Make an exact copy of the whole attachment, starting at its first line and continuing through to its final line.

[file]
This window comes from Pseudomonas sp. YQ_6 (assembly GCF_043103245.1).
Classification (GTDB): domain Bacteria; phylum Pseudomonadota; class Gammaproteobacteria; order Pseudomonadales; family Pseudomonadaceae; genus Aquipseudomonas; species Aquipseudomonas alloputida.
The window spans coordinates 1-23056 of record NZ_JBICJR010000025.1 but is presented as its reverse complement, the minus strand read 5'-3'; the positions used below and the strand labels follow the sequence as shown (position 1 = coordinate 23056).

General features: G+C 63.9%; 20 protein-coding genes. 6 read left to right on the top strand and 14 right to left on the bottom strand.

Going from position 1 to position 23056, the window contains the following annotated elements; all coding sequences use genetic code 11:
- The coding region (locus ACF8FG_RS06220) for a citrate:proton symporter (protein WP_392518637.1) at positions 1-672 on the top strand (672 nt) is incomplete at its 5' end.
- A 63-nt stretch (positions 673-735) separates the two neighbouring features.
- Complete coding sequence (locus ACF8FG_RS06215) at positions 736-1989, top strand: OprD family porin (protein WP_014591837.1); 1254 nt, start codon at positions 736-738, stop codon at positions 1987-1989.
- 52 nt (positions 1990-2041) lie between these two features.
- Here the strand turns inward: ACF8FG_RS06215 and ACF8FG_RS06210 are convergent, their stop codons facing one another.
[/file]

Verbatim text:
This window comes from Pseudomonas sp. YQ_6 (assembly GCF_043103245.1).
Classification (GTDB): domain Bacteria; phylum Pseudomonadota; class Gammaproteobacteria; order Pseudomonadales; family Pseudomonadaceae; genus Aquipseudomonas; species Aquipseudomonas alloputida.
The window spans coordinates 1-23056 of record NZ_JBICJR010000025.1 but is presented as its reverse complement, the minus strand read 5'-3'; the positions used below and the strand labels follow the sequence as shown (position 1 = coordinate 23056).

General features: G+C 63.9%; 20 protein-coding genes. 6 read left to right on the top strand and 14 right to left on the bottom strand.

Going from position 1 to position 23056, the window contains the following annotated elements; all coding sequences use genetic code 11:
- The coding region (locus ACF8FG_RS06220) for a citrate:proton symporter (protein WP_392518637.1) at positions 1-672 on the top strand (672 nt) is incomplete at its 5' end.
- A 63-nt stretch (positions 673-735) separates the two neighbouring features.
- Complete coding sequence (locus ACF8FG_RS06215) at positions 736-1989, top strand: OprD family porin (protein WP_014591837.1); 1254 nt, start codon at positions 736-738, stop codon at positions 1987-1989.
- 52 nt (positions 1990-2041) lie between these two features.
- Here the strand turns inward: ACF8FG_RS06215 and ACF8FG_RS06210 are convergent, their stop codons facing one another.